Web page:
LinkedIn is a platform for professionals to network, discuss and share industry insights, search for opportunities and more. The place where we all talk like a professional when in fact we’d probably never use the words “passionate” and “insightful” in the same sentence normally. But using LinkedIn as a graduate is a great way to become more familiar and comfortable with your career path and opportunities.
I’m not a huge user of LinkedIn but it is a great place for a graduate to grow their network, search for jobs and do sneaky research to benefit their career. So that’s what I want to talk about today, how to use LinkedIn to up your graduate job hunt game. There’s lots of great advice out there about how to optimise your LinkedIn profile too.
I don’t know much about optimising your profile personally, but I do know a few things you can do on LinkedIn to get some great insights into a job or industry. So here are five things you can do on LinkedIn as a graduate:
Track career progression at a company
When a company is listed on LinkedIn, you can have a quick browse through people that work there too. Visit their profiles and take a look at when they started at the company, what position they started out and where they are now.
You can use this to observe whether there is enough room for growth or if you’ll become quite stagnant. This is particularly interesting for those with ‘junior’ still in their title after a few years.
There might be a lot of people that work at one company, so use the ‘All Filters’ tool to search for specific job titles, or even see who at your old school or university now works there.
Look for graduate jobs
LinkedIn is a great place to look for jobs too. You can set up alerts for new postings and can see how well your profile and skillset match the listing.
LinkedIn has an Easy Apply feature too which is great if you’re looking for a job while already employed and can’t dedicate a lot of time to lengthy application processes that websites often have.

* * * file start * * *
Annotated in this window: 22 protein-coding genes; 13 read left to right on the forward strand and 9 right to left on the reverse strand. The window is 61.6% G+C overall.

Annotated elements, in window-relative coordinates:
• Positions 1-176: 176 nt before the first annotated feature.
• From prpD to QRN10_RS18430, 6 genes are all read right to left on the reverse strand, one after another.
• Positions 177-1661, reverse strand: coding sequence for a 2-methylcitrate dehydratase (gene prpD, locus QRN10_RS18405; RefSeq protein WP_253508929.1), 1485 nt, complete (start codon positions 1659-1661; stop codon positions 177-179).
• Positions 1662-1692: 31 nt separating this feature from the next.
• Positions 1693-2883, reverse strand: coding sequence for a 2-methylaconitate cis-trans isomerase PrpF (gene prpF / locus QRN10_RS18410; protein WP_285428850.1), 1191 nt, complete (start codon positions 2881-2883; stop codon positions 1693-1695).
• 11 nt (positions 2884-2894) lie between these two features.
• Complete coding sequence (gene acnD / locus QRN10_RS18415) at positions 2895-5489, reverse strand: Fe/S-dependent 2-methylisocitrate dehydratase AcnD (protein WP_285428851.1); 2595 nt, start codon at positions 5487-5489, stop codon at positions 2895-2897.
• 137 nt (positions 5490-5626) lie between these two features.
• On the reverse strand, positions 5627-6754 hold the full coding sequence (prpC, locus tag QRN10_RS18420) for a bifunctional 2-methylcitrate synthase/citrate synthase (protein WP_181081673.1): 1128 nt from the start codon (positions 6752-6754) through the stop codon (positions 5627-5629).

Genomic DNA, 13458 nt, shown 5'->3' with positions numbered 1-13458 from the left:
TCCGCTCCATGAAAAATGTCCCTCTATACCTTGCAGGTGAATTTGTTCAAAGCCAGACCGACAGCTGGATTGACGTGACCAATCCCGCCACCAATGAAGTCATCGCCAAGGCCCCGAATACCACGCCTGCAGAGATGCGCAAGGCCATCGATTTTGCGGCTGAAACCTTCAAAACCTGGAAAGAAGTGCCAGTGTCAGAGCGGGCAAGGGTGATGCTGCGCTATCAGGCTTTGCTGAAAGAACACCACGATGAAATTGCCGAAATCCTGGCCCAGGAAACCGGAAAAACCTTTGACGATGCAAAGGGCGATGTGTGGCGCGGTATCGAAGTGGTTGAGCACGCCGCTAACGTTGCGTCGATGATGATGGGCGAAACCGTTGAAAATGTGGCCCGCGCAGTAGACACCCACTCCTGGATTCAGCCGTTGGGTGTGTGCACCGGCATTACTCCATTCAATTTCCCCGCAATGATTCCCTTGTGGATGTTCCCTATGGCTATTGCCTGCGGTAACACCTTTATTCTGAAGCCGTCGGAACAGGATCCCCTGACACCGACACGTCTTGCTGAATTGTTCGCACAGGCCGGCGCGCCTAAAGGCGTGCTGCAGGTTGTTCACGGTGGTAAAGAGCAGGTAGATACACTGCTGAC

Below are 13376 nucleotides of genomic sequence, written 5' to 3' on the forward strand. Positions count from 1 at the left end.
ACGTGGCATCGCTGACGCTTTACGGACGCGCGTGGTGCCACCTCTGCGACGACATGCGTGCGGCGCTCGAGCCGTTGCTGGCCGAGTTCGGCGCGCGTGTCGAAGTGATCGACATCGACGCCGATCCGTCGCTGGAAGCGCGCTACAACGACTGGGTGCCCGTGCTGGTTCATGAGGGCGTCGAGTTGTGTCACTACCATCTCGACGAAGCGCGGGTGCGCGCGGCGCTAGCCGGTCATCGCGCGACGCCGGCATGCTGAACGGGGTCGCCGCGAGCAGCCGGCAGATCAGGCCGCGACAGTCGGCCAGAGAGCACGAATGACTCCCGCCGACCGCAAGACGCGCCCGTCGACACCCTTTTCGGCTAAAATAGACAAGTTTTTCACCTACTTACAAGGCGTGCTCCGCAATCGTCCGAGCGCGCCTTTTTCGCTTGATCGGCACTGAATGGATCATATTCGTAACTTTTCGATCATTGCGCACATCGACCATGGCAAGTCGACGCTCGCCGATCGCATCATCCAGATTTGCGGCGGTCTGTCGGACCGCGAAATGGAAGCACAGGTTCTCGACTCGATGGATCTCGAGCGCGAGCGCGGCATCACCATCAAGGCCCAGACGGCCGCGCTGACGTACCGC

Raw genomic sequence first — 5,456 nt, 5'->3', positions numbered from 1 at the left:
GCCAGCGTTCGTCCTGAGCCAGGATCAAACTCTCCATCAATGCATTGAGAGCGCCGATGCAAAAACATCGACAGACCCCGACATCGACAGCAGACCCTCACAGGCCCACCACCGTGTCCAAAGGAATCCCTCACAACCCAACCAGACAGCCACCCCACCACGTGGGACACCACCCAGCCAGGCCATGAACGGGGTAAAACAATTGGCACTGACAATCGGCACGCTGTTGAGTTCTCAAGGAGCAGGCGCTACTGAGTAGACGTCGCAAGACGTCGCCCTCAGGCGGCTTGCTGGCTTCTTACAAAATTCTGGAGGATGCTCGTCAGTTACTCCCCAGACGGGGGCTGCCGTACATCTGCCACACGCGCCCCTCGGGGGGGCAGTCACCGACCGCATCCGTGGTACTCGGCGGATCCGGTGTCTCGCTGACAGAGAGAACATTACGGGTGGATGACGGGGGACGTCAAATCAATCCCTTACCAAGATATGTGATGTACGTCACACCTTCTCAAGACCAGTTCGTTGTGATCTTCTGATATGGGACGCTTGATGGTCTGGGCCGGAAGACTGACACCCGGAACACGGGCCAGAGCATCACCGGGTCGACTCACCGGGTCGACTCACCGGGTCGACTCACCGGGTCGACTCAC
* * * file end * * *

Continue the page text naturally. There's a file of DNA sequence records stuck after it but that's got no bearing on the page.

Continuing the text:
Relating to point one, when finding jobs on LinkedIn, the company will often have their page linked and their team will show up too. This is a great way to investigate the company, which is just as important – if not more so – than the role itself. It just makes it all a bit smoother when doing your research by having it all in one place.
Find people at a company to network with
LinkedIn is a great tool for graduates as you can network with professionals in your area. Now this doesn’t mean you should just flood someone’s inbox with questions and requests, especially if you have absolutely no connection to them.
If you find a company that you’d like to work for, filter the employee results to alumni from your university or people that worked at your previous workplace and see if anyone comes up. That way, you can approach them as a fellow graduate or employee and get the conversation going with something you have in common.
Remember to have a look at that person’s profile before messaging, as they may state that they don’t want to receive any messages from connections.
Find what experience to get
As well as tracking career progression by looking at other employees profiles, you can also take a look at what accreditation they’ve done. Maybe they’re a designer and you want to check out what further courses they’ve done or what their portfolio looks like. Or maybe their role involves creative writing and you can see whether they did any classes or courses.
This can also help you to see whether a Master’s is necessary in that field. If everyone at a company has a specific Master’s and you’re struggling to get a job, do some detailed research as to whether it would be beneficial to complete one yourself.
Follow leaders in that industry to get perspective and advice
Use hashtags to find people within an industry that post insightful articles and share tips for graduates entering the field. You can follow the things that they speak about and suggest, as well as seeing what other people share in the comments. This is a great way of finding industry insights all in one place, from a range of people and backgrounds.
Again, don’t flood their comments asking questions, always give more than you take. If you want to know a little bit more about something, provide some insightful thoughts before asking a question or pose a question that will be useful for leaders in the industry to consider for young professionals.
So there are a few things that you can use LinkedIn for – yes it might seem a bit intrusive – but that’s what profiles and job listings are there for. If people aren’t comfortable with having their experience and work details in the public domain, there is an option to hide all of this to people that aren’t connections.
Hopefully this post can reassure you that getting LinkedIn is a great idea for a graduate, it is not just a platform for experienced professionals but for everyone.
How do you use LinkedIn? Would you consider yourself a bit of an expert or someone just starting out?
If you’d like any more advice about careers, check out my posts on jobs, applications and work-life balance here.